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J Med Libr Assoc. 2005 Apr;93(2):243-52.

High school peer tutors teach MedlinePlus: a model for Hispanic outreach.

Author information

1
Center for South Texas Programs, University of Texas Health Science Center at San Antonio, 2102 Treasure Hills Boulevard, Harlingen, Texas 78550, USA. warnerd1@uthscsa.edu

Abstract

OBJECTIVES:

The objective was to introduce the MedlinePlus Website to the predominantly Hispanic residents of the Lower Rio Grande Valley region of Texas by partnering with a health professions magnet high school (known as Med High).

METHODS:

Community assessment was used in the planning stages and included pre-project focus groups with students and teachers. Outreach methods included peer tutor selection, train-the-trainer sessions, school and community outreach, and pre- and posttests of MedlinePlus training sessions. Evaluation methods included Web statistics; end-of-project interviews; focus groups with students, faculty, and librarians; and end-of-project surveys of students and faculty.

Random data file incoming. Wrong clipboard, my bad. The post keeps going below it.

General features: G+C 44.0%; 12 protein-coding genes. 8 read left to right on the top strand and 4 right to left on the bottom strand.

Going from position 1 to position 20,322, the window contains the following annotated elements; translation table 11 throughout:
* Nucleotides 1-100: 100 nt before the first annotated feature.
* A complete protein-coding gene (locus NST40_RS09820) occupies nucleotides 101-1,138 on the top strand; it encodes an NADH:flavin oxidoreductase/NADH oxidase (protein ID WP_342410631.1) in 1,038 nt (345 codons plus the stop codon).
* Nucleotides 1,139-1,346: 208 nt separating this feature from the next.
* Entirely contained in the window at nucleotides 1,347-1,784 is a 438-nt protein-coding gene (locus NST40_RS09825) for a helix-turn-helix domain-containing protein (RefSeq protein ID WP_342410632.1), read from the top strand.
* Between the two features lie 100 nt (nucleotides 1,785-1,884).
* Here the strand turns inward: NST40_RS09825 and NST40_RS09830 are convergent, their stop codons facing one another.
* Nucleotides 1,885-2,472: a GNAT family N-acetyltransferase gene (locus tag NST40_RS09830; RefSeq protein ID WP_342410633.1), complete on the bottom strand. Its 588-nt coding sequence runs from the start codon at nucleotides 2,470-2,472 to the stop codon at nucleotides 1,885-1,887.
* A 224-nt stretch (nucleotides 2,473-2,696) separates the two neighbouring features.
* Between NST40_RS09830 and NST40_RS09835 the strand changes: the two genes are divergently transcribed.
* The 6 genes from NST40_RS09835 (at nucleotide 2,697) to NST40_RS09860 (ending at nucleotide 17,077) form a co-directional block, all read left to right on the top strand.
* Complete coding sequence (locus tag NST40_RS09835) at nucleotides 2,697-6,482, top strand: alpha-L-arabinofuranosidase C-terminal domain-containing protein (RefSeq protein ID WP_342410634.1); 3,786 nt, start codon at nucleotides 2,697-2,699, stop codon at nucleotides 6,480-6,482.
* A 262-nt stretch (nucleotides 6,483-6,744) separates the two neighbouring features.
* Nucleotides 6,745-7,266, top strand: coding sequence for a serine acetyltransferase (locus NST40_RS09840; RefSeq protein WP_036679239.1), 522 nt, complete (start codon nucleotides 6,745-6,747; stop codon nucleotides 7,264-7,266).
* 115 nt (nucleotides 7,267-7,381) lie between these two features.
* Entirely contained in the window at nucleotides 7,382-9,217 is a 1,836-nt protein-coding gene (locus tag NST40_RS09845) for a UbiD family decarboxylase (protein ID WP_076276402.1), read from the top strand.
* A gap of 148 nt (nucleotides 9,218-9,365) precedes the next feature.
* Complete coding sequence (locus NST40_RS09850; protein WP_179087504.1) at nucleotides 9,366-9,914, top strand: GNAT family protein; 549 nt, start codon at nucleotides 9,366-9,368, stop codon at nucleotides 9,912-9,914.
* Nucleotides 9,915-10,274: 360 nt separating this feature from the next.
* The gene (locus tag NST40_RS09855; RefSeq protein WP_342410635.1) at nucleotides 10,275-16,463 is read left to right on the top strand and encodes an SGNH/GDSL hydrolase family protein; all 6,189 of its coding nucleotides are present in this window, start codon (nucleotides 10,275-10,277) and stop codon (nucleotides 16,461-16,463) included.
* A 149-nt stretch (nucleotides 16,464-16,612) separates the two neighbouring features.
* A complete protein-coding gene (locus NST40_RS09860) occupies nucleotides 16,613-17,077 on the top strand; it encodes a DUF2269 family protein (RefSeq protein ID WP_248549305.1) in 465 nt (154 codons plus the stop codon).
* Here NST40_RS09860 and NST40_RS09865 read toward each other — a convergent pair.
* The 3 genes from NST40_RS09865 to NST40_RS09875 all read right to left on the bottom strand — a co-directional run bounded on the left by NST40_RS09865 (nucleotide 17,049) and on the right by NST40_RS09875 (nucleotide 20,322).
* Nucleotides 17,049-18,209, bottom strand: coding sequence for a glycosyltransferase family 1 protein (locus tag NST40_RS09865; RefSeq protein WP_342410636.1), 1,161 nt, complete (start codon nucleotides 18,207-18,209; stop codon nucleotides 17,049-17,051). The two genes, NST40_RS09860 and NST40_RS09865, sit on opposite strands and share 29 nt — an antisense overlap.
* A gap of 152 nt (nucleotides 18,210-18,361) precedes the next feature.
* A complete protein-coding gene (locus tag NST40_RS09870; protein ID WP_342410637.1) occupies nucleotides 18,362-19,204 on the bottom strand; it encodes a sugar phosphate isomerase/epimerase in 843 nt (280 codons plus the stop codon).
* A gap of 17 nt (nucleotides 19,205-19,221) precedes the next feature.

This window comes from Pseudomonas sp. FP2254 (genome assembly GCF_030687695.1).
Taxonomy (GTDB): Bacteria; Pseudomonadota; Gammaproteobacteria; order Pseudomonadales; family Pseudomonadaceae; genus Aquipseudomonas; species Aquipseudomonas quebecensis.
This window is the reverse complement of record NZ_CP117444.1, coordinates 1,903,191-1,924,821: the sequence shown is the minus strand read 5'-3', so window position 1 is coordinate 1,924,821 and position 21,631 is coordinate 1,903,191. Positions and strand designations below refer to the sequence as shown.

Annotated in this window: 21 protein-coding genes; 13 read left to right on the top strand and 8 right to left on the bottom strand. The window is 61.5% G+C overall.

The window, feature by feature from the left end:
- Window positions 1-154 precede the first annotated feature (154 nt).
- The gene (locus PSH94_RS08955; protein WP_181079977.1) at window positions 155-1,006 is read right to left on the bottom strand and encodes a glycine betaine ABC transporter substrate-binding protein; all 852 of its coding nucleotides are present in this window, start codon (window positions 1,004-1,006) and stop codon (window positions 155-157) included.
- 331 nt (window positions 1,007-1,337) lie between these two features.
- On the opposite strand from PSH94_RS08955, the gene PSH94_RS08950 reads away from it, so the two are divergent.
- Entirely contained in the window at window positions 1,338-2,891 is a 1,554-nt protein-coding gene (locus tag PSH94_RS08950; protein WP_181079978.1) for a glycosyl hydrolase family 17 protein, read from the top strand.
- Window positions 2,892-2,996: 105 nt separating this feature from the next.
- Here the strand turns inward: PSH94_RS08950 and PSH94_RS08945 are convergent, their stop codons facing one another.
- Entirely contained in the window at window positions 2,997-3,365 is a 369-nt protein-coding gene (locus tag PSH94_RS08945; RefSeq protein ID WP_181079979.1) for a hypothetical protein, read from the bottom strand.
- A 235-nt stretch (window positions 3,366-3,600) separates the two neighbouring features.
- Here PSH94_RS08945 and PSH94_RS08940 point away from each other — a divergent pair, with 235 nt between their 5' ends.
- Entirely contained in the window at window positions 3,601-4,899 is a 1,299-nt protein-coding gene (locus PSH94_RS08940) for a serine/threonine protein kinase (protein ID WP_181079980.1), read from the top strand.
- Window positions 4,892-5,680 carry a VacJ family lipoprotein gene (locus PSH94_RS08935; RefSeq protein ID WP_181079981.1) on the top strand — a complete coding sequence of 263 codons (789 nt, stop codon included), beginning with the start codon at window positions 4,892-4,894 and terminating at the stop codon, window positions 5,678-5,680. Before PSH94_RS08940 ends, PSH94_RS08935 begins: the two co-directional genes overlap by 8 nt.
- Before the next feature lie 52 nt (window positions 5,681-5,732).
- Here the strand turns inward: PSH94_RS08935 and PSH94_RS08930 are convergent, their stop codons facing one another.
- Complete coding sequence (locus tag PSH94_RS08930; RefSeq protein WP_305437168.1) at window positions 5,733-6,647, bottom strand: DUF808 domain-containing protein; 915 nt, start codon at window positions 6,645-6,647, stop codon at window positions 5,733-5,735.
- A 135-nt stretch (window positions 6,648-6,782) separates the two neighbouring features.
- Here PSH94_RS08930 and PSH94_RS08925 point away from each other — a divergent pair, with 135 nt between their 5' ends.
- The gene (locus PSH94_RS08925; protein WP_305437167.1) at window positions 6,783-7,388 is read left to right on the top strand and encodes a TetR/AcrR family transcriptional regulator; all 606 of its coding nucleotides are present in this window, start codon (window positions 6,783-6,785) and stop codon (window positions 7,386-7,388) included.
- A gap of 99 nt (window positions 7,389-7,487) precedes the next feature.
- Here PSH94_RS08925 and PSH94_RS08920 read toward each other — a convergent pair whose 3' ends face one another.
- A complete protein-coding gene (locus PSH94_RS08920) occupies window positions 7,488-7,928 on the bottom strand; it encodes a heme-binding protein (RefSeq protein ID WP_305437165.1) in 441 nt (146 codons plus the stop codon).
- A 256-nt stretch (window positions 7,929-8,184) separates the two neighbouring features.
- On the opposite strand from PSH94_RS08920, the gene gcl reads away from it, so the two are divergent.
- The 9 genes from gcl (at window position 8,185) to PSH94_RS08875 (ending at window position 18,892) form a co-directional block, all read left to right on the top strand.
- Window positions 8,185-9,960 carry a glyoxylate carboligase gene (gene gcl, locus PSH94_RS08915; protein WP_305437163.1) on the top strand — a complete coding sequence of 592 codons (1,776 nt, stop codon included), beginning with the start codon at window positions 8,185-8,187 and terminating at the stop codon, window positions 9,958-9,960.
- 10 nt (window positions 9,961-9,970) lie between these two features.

RESULTS:

Four peer tutors reached more than 2,000 people during the project year. Students and faculty found MedlinePlus to be a useful resource. Faculty and librarians developed new or revised teaching methods incorporating MedlinePlus. The project enhanced the role of school librarians as agents of change at Med High. The project continues on a self-sustaining basis.

CONCLUSIONS:

Using peer tutors is an effective way to educate high school students about health information resources and, through the students, to reach families and community members.

PMID:
15858628
PMCID:
PMC1082942
[Indexed for MEDLINE]
Free PMC Article
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